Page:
Chaos Theory and Its Benefit for Today's World

Topics: Management, Organization, Control Pages: 7 (2266 words) Published: May 1, 2006
Postgraduate Certificate in Audit Management & Consultancy

When management theorists talk of ‘difficult times ahead' they seem to be talking of market conditions, macro and micro, which are rapidly evolving, an environment which is unpredictable, uncertain, and uncontrollable. A kind of chaos. Thus, if the world is becoming a place which is forever changing, and organisations find that they cannot plan for the long run, or predict the market forces which they will ‘inevitably' be subjected to, then can management theory provide guidance and inspiration which will help them survive this chaos?

Well, ‘the true objective is to take the chaos as given and learn to thrive on it. The winners of tomorrow will deal proactively with chaos, will look at the chaos per se as the source of market advantage…Chaos and uncertainty are (will be) market opportunities for the wise…It is with that in mind that we must proceed." (Peters, T. (1987), Thriving on Chaos: Handbook for a Management Revolution. Vermont, Preface)

In other words, one approach is to treat chaos as a positive force, a situation of opportunity to not only survive but to evolve and thrive as an organisation. This essay will look at Thomas Peters' work in Thriving on Chaos (1987) (and any references to Peters' work in this essay are in regards to only this work of Thomas Peters). It will summarise the main points of his theory there within, and evaluate the extent to which it may or may not provide useful guidance and inspiration to deal with change and uncertainty (Ironically, Peters published this work around the time of the stock market crash in 1987).

Thomas Peters came up with 5 areas of management which would, he claims, "constitute the essence of proactive performance in our chaotic world" (Peters, T. (1987), Thriving on Chaos: Handbook for a Management Revolution. Vermont, p36). Within these areas Peters presents 45 prescriptions which he defines as an "urgent call for radical reform" (Peters, T. (1987) Thriving on Chaos: Handbook for a Management Revolution. Vermont, p37). Although Peters states that all his ‘prescriptions' should be followed, he also suggests that a starting point is to "skim any of the five sections and pick the areas that appear most relevant to your current competitive situation" (Peters, T. (1987), Thriving on Chaos: Handbook for a Management Revolution. Vermont, p40). So, Peters is offering us a starting point of our choice for his revolution. He is offering us Guidance and inspiration.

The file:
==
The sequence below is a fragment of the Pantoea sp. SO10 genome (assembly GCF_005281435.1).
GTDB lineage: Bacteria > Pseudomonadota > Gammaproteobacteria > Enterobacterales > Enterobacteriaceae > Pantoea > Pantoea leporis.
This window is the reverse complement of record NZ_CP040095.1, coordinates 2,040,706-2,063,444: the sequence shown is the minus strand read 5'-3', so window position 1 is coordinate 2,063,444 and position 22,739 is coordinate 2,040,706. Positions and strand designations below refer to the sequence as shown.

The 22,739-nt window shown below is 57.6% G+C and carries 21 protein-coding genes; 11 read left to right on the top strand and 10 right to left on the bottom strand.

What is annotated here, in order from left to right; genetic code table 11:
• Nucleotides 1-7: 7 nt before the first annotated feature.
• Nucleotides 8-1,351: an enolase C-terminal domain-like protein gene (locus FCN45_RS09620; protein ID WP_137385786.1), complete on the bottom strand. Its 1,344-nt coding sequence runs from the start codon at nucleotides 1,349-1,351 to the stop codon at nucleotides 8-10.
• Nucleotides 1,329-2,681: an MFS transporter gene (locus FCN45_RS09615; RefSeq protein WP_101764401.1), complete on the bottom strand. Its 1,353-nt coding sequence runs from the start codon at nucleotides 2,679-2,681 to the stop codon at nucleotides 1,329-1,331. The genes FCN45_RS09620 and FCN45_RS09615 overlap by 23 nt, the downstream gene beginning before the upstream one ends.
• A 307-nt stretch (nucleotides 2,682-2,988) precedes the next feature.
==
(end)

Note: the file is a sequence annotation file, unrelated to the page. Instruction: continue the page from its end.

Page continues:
In fact, it may be wise to set some parameters for what would constitute inspiration and guidance. Guidance, in the context of management theory, can be thought of as a theory or set of ideas which provide direction or advice as to a decision or course of action. Inspiration, therefore, could be where these ideas compel us to a particular emotion or action. The essay will now explore the ‘five sections' and look for the guidance and inspiration that they may or may not provide.

Creating Total Customer Responsiveness: that is, those organisations which will survive are the ones which are successful in creating new markets through the development of new products or by constantly transforming current products. This is to be done with knowing the customers needs, preferences, tastes and wants, and can only be achieved by being continuously in harmony with the customer. Furthermore, it is essential here that the organisation and its members prescribe to this orientation towards customer responsiveness. So, it is essential then that the combination of a focus on sales and service becomes an integral part of the fabric of an organisations character.

This sounds rather much like common sense, the old adage that the customer is always right, or, that the customer always comes first. The difference here is that the approach prescribed by Peters is proactive, as opposed to reactive, to consumer demands. In fact Peters prescribes...

Bibliography: • Sheldrake, J. (1996), Management Theory: From Taylorism to Japanization, London, Thomson
• Peters, T. (1987), Thriving on Chaos: Handbook for a Management Revolution. Vermont, Pan Books
• Handy, C. (1992) Understanding Organizations. Penguin.
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